I've seen all but MM's docu, and A Night to Remember is tied for second place.
A Night to Remember (Film)
Drama-documentary based on the events of April 14, 1912. Luxury liner Titanic is five days to sea. Its staterooms crowded with the rich, talented and fashionable of Europe and America, the ship is the pride of Second Officer Herbert Lightoller and Thomas Andrews, its designer. Yet when a giant iceberg looms, the 'unsinkable' ship is doomed, and Andrews knows it.
Director: Roy Ward Baker, Richard Wallace
Starring: Kenneth More, Ronald Allen, Robert Ayres, Honor Blackman, Anthony Bushell, John Cairney
(Black and White, Subtitles, 1958, 12, 4 Star) (Get more information on this movie)
The African Queen (Film)
John Huston's classic Oscar-winning tough comedy adventure is set in First World War Africa. Humphrey Bogart plays Charlie Allnut, the hard-drinking, woman-hating owner of The African Queen, a decrepit steamer that trades up and down the river. Katharine Hepburn plays Rose Sayer, the strait-laced spinster sister of missionary Rev. Samuel Sayer, whom Charlie has agreed to take back to civilisation. But when the Reverend dies after the mission is attacked by German troops, Charlie and Rose set off on a journey of escape that turns into one of revenge as the disparate couple reach a touching accord.
Director: John Huston
Starring: Humphrey Bogart, Katharine Hepburn, Robert Morley, Peter Bull, Theodore Bikel, Walter Gotell
(Subtitles, Audio Described, 1951, U, 5 Star) (Get more information on this movie)
Terry Gilliam's surreal Orwellian fantasy. Sam Lowry is happy in his job at the Ministry of Information, where frequent daydreams transport him from drab reality. Then the worst occurs: a mistake in the system! Before he knows it, Sam meets the girl of his dreams and finds himself in a nightmare world of renegade heating engineers, storm troopers, terrorists and torturers.
Director: Terry Gilliam
Starring: Jonathan Pryce, Robert de Niro, Katherine Helmond, Ian Holm, Bob Hoskins, Michael Palin
(Stereo, Widescreen, Subtitles, 1985, 15, 5 Star) (Get more information on this movie)
The Enigma of Kaspar Hauser (Film)
Tale of self-discovery based on the true story of a young man who suddenly appeared in Nuremberg in 1828 and later claimed to have been locked away in a tower since birth. When found, he can barely walk or speak and has no concept of social behaviour. Eventually he learns to read, write, talk, perform in society and think for himself. But he remains an outsider, a mystery to both the town and himself.
Director: Werner Herzog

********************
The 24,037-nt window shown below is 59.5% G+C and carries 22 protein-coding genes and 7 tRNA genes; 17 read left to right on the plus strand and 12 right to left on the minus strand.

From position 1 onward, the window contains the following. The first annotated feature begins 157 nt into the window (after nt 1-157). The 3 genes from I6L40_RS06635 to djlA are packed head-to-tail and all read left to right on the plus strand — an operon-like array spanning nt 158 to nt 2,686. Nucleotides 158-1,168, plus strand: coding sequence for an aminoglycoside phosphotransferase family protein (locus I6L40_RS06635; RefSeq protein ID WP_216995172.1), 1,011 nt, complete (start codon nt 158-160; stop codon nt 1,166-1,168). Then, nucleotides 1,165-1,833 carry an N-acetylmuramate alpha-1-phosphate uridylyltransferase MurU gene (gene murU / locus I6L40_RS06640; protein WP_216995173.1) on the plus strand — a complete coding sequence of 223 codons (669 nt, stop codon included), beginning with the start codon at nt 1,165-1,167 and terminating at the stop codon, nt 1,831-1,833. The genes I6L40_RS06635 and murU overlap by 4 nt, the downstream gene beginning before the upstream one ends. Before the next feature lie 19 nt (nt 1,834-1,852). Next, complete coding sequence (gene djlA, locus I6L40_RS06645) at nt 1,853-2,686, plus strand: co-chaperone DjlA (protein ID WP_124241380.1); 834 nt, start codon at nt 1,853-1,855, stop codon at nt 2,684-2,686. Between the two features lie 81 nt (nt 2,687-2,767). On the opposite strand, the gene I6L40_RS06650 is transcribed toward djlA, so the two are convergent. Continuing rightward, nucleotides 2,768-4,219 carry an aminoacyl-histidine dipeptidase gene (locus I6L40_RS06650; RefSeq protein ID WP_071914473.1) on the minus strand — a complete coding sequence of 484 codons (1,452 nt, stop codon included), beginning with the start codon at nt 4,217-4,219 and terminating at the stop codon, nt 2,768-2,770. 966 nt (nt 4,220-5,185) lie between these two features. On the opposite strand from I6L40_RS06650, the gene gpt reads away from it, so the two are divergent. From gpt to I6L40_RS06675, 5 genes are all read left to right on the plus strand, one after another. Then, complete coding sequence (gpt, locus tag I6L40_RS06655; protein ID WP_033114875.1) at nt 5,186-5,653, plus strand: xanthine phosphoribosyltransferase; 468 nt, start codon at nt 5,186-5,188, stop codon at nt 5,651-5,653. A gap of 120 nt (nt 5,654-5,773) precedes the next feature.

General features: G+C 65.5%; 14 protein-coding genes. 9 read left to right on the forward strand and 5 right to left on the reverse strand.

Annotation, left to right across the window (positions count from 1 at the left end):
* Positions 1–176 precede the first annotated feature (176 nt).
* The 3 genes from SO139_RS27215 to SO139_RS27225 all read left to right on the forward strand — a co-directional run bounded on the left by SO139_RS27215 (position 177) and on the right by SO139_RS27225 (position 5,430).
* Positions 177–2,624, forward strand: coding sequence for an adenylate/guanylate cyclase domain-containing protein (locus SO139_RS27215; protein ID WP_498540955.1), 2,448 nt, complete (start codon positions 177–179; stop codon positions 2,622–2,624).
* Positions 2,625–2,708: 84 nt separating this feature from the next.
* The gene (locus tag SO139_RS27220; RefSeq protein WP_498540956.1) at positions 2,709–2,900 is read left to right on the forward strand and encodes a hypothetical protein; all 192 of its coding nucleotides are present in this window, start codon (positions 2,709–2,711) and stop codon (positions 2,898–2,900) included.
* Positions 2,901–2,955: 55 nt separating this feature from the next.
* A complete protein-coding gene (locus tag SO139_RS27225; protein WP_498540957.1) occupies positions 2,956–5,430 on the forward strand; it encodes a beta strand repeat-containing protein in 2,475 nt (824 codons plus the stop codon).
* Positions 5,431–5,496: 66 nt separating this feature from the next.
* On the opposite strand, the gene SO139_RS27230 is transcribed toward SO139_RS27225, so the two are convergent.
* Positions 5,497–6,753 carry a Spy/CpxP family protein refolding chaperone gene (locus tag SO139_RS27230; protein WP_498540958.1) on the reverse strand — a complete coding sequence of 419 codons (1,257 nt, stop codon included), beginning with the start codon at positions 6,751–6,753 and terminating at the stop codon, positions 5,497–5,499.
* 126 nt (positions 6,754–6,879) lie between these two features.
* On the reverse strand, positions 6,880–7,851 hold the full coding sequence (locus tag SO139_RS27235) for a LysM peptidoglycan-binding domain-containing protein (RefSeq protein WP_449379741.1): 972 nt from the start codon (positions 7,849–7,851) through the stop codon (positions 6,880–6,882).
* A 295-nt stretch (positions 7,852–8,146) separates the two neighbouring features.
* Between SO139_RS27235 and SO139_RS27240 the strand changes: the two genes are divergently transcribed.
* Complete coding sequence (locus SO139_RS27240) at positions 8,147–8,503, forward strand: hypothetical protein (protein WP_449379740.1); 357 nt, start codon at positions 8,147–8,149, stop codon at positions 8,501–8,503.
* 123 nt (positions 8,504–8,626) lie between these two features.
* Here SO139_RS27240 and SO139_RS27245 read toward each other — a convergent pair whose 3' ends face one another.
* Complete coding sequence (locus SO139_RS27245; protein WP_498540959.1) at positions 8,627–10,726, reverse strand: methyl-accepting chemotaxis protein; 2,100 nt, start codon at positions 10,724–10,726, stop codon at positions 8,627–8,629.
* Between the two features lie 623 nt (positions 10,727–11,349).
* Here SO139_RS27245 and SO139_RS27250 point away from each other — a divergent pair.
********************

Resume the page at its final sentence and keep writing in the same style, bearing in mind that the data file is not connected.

Starring: Bruno S., Walter Ladengast, Brigitte Mira, Willy Semmelrogge, Michael Kroecher, Hans Musäus
(Stereo, Widescreen, Subtitles, 1974, PG, 4 Star) (Get more information on this movie)
The Lord of the Rings: The Fellowship of the Ring (Film)
Lavish adaptation of the first book in JRR Tolkien's epic fantasy trilogy about a young hobbit who inherits a ring with dark powers and embarks upon a dangerous quest to destroy it. Accompanied by eight others who have sworn to help him in his task, he journeys towards the land of Mordor with the terrifying servants of the Dark Lord Sauron in pursuit attempting to reclaim their master's ring.
Director: Peter Jackson
Starring: Elijah Wood, Sean Astin, Billy Boyd, Viggo Mortensen, Orlando Bloom, Cate Blanchett, Ian McKellen, Christopher Lee, Hugo Weaving, Ian Holm, Sean Bean
(Widescreen, Subtitles, Audio Described, 2001, PG, 5 Star) (Get more information on this movie)
Capitalism: A Love Story (Film)
Michael Moore's timely film looks at the successes and failures of the American capitalist system, where the richest one per cent have more than the bottom 95% combined; a system that claims to reward free enterprise but in fact rewards greed. He coaxes an explanation of what derivatives are from experts and explains "dead peasant insurance", where companies can take out life insurance on their employees, claim if they die while still working and keep the money. There are also the Moore hallmark moments, using a loudhailer on Wall Street to ask for his money back and cordoning off the Stock Exchange as a crime scene. But beneath the grandstanding is a passionate exposure of the causes of the financial collapse.
Director: Michael Moore
Starring: Michael Moore, John McCain, Jimmy Carter, Sarah Palin, Ronald Reagan, Franklin Delano Roosevelt, Arnold Schwarzenegger
(Editor's Choice, Premiere, Widescreen, Subtitles, 2009, 12, 4 Star) (Get more information on this movie)
The Man Who Wasn't There (Film)
Billy Bob Thornton plays Ed Crane, a barber in a sleepy 1940s town whose wife Doris is having an affair with her boss Big Dave. But when he's offered a get-rich-quick scheme, his plans to raise the money lead to blackmail, murder, Death Row for his wife, an expensive city lawyer Freddy Riedenschneider and then, by a savage irony, his own appointment with the electric chair for a crime he didn't commit. The Coen brothers' Oscar-nominated Hitchcockian tribute to the film noir genre is sparked with humour, darkness and outstanding performances.
Director: Joel Coen, Ethan Coen
Starring: Billy Bob Thornton, Frances McDormand, Michael Badalucco, James Gandolfini, Katherine Borowitz
(Black and White, Widescreen, Subtitles, 2001, 15, 3 Star) (Get more information on this movie)
Bad Lieutenant (Film)
A raw, gripping, controversial classic from the 90s. "The Lieutenant" is addicted to drugs, alcohol and gambling, and is up to his neck in debt. He's also one of New York's finest, and when a nun is brutally raped, his desire to find the rapist is made larger by the $50,000 reward on offer. Abel Ferrara pulls out of Keitel one of his finest performances.
Director: Abel Ferrara
Starring: Harvey Keitel, Victor Argo, Paul Calderon, Leonard L. Thomas, Robin Burrows, Frankie Thorn
(Subtitles, 1992, 18, 4 Star) (Get more information on this movie)